Politics

Canada won't take foreign policy tips from China, minister says

Canada's foreign affairs minister is doubling down on Canada's position on the current standoff with China in the face of blowback from Chinese officials.

Ottawa is "the only one" qualified to set Canada's foreign policy, says François-Philippe Champagne

Foreign Affairs Minister François-Philippe Champagne is talking tough in response to ramped-up criticism from Chinese officials. (Adrian Wyld/Canadian Press)

Canada's foreign affairs minister is doubling down on Canada's position on its current standoff with China in the face of blowback from Chinese officials.

China's foreign ministry said Friday that Canada's attempts to secure the release of two citizens detained in China by involving other countries, including the United States, is "doomed to fail" and a "waste of time."

Foreign Affairs Minister François-Philippe Champagne said in response that Canada won't take lessons on diplomacy from Beijing.

"The only one who [is] going to dictate the foreign policy of Canada is the Government of Canada," he said in an interview with CBC Radio's The House today.

Prime Minister Justin Trudeau told TVA's Salut Bonjour program on Thursday that his government has asked the Trump administration to delay signing a final trade agreement with China until Beijing releases businessman Michael Spavor and former diplomat Michael Kovrig.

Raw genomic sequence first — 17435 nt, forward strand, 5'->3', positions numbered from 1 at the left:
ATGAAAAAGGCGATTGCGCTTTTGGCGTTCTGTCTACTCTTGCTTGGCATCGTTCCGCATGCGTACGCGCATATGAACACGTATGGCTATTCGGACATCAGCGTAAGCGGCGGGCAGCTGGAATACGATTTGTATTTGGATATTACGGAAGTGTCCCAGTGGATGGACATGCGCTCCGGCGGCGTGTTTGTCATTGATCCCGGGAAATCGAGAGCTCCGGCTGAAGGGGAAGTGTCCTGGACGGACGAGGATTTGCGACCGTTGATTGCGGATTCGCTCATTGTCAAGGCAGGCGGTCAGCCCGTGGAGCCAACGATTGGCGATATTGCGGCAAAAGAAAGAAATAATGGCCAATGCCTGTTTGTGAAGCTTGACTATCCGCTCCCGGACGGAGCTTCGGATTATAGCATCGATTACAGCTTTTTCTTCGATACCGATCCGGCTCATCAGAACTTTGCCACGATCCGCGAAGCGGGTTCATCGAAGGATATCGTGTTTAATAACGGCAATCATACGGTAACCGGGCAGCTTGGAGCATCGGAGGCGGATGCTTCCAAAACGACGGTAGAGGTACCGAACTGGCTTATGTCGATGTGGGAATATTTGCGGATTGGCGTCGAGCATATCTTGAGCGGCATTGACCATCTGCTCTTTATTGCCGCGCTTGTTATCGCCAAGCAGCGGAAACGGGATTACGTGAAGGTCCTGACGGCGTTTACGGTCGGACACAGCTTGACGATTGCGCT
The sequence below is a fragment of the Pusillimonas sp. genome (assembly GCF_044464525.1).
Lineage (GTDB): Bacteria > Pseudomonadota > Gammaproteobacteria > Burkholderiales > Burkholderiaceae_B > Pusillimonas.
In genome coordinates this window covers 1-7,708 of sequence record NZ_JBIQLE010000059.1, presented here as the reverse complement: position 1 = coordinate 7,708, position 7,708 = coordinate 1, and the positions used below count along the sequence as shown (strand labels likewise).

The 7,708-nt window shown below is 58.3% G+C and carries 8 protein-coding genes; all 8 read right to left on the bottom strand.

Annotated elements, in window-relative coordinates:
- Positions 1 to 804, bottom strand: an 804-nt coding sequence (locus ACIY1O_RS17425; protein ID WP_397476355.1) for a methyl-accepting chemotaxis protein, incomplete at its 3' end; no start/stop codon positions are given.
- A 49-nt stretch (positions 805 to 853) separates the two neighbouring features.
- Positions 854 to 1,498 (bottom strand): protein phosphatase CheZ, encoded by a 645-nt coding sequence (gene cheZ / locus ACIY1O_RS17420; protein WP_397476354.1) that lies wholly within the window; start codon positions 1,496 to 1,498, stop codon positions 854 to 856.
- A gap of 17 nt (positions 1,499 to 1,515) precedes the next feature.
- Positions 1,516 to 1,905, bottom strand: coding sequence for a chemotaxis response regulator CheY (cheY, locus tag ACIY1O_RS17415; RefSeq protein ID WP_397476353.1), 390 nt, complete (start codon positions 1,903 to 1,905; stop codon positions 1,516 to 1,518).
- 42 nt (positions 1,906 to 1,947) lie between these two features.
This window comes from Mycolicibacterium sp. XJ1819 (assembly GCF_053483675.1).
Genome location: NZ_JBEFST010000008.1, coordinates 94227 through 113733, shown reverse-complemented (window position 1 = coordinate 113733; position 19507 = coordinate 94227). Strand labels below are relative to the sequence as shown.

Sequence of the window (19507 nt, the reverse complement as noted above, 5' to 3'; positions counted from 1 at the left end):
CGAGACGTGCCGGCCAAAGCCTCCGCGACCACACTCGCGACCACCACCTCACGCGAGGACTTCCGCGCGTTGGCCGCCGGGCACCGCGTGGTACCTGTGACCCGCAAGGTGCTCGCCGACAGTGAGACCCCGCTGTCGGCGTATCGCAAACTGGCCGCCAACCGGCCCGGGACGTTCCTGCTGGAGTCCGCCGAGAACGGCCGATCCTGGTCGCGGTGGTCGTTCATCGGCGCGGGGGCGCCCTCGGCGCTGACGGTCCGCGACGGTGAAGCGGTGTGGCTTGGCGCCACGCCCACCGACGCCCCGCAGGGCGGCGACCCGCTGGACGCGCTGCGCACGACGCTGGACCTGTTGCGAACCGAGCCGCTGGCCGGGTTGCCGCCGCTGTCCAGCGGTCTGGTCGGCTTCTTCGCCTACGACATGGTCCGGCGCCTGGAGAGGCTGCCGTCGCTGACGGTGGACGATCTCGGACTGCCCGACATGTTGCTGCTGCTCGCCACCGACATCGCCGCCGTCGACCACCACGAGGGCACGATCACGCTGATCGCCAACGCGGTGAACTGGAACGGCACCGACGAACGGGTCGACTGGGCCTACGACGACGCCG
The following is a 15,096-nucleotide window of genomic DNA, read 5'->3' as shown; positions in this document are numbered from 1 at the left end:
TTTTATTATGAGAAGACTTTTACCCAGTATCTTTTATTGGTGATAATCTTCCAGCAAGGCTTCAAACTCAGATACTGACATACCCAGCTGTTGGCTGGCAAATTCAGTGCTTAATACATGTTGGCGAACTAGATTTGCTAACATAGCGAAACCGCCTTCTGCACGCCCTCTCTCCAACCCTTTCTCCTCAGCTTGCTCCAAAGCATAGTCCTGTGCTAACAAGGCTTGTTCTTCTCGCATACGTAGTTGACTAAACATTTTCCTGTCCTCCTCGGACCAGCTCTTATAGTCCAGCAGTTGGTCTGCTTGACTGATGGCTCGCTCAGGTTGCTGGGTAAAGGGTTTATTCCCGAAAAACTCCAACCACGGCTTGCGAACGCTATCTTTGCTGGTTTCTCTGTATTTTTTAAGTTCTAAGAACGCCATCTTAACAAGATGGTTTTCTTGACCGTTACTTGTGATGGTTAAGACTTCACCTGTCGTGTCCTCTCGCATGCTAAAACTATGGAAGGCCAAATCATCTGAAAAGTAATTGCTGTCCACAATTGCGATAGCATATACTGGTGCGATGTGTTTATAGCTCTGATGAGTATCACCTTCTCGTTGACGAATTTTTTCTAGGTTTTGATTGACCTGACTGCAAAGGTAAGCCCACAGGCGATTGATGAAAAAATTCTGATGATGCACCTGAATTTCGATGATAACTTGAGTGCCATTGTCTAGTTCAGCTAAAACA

Kovrig and Spavor have been in Chinese custody for over a year. They were arrested shortly after Canada detained Huawei executive Meng Wanzhou on an extradition request from the United States. Her case is before the courts.

A spokesperson for China's foreign ministry took a shot at Canada for reaching out to Washington.

"If you pull chestnuts out of the fire for others, you will end up being the one getting burned," Geng Shuang said.

Trading relationship in question

Despite the strident tone of China's statements, it's still Canada's second largest trading partner. Reciprocal trade in goods between the two countries totals almost $100 billion each year, says Statistics Canada.

Champagne said Canada's trade with the superpower doesn't have to suffer because of the tensions caused by the consular cases. When asked if Canada could engage in trade with China and still push for the detained Canadians' freedom, Champagne responded, "I think you can."

Maintaining those ties is one thing — Prime Minister Trudeau told CBC News expanding them isn't an option, given the current state of the relationship. On top of the detentions, China also halted imports of Canadian meat and canola earlier this year, causing huge issues for Canadian farmers.

"Until there is room to find that common ground, I don't think that greater free trade with China is really something we can explore," Trudeau told Power & Politics.

China takes no responsibility for the deterioration of the bilateral relationship. 

"The responsibility for the current difficult situation in China-Canada relations lies entirely with the Canadian side. Whoever started the trouble first should end it," Geng said. The Chinese have indicated the standoff will continue until Meng is released.

Champagne said it's time for a new framework for relations with China. So far, he said, Canada's strategy of sticking to the "rule of law" argument in Meng's case has come at a price, but Champagne maintains it was the right thing to do.

"When you believe in the rule of law, I don't think you can pick and choose."

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